Writing doesn’t always happen. Sometimes life happens instead.
That’s not always a bad thing, of course. Take this past week, for example. Since we last chatted, I attended the phenomenal MS Book Festival, rejoiced at the baptisms of both of my children, celebrated my husband’s birthday and enjoyed a good deal of family time. Those are all precious gems in the treasure chest of life.
Along with these gems came life’s many gold coins and silver goblets. They take up a great deal of space and have value, but they can’t quite match the brilliance of those precious stones. I added a couple jobs to my typical weekly workload, watched an article evolve from a max four-day commitment to a week and a half excursion, prepped for the initial meeting of and tried to keep up with all the start-of-year paperwork for the local girl’s scouting troop I lead, tried to finish planning for our school year and spent 12+ hours of my blog-writing day (which happens to be last-minute Wednesday this week) with six children instead of two.
Writing Despite Life
Life happens. And, it’s good. And it’s stressful. And it’s rarely, if ever, predictable. Somewhere in the midst of all this good and crazy, I’m also supposed to write—writing despite life.
How is that even possible?
Seriously! The #1 piece of advice every writer receives is WRITE. Daily. How in the name of cheesecakes and whole chickens that didn’t thaw completely and sick kids and unexpected phone calls and requests for exceptions and answers to already-answered questions and hospitalized parents hours away am I supposed to WRITE. Daily. ?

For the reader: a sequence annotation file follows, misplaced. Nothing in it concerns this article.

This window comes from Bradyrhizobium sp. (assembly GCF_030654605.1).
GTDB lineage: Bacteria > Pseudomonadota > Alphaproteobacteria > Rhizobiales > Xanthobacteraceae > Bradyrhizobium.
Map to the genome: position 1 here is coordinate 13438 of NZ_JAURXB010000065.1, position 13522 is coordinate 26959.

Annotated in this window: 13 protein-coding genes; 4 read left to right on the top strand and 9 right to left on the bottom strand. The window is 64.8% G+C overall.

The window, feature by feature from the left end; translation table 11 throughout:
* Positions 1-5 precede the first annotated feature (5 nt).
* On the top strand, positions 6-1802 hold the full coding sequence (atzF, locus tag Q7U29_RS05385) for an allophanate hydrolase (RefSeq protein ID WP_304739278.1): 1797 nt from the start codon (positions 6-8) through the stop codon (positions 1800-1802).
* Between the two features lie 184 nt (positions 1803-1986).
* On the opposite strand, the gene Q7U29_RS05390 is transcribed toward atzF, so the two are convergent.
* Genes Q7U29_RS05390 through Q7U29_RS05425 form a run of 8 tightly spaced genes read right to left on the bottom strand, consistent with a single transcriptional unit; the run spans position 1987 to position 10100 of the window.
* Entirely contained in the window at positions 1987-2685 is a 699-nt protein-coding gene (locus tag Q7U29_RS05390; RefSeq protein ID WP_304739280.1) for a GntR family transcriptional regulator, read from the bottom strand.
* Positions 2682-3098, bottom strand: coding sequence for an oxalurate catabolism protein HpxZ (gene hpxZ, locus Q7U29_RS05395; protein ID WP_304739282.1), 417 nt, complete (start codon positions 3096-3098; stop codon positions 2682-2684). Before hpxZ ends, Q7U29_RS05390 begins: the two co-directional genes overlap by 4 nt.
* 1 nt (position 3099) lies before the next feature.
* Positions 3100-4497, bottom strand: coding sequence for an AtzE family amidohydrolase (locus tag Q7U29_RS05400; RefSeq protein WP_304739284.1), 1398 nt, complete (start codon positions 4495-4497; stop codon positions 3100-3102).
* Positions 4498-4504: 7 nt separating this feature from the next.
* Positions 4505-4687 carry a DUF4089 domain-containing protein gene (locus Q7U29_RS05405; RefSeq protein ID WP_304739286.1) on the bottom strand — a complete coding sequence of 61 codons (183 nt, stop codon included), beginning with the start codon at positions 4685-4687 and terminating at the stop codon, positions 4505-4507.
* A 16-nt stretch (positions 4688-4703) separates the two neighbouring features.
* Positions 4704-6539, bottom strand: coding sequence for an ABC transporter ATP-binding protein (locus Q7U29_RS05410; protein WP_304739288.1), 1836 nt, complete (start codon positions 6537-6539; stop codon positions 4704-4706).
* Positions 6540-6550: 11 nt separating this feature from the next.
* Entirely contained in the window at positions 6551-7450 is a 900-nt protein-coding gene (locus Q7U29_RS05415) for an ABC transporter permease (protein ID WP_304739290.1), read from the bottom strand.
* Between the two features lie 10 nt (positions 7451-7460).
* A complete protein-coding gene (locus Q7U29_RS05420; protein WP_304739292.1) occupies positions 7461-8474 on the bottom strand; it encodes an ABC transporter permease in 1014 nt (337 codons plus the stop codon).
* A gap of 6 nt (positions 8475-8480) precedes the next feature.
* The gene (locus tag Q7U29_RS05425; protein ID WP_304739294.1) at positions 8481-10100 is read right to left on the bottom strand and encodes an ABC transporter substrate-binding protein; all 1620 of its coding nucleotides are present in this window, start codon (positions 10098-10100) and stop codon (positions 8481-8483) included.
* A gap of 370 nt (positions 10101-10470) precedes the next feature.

Writing despite life—and its sneaky attempts at distracting us—can happen. Here are five lessons I’ve learned over the past month and a half when my life’s been more topsy-turvy than usual. Each of these has given me the ability to seize nuggets of writing or writing training, despite life.
Blame the fact that I’ve been gravely outnumbered by little people today or the fact that “Twinkle, Twinkle Little Star” has been playing on repeat for the past four hours, but these five points are coming your way in A-B-C-D-E fashion.
Each month this year I have set goals—personal, professional and family. And, each month, I always feel the family goals get pushed to the back burner. This month I simplified them. I wrote only two goals: 1. say “yes” more often and 2. prioritize family time.
I have managed to do both, and you know what I’ve learned? Saying “yes” to my kids instead of working or choosing a family activity over returning a phone call doesn’t keep me from fulfilling my work or volunteer responsibilities. Instead, when I “accept these distractions”—yes, there’s a mighty argument where I can prove that kids aren’t the distraction…everything else is; but that’s a whole other post—I find myself happier and more fulfilled and focused while my family is healthier. So, accept away!
Blow up roadblocks.
You’re probably saying, “I thought this was supposed to be about writing.” You’re right! Once you find a way to view priorities a bit differently, you’re ready to continue writing despite life.
If you’ve written more than a sentence or two, you’ve encountered roadblocks in your writing.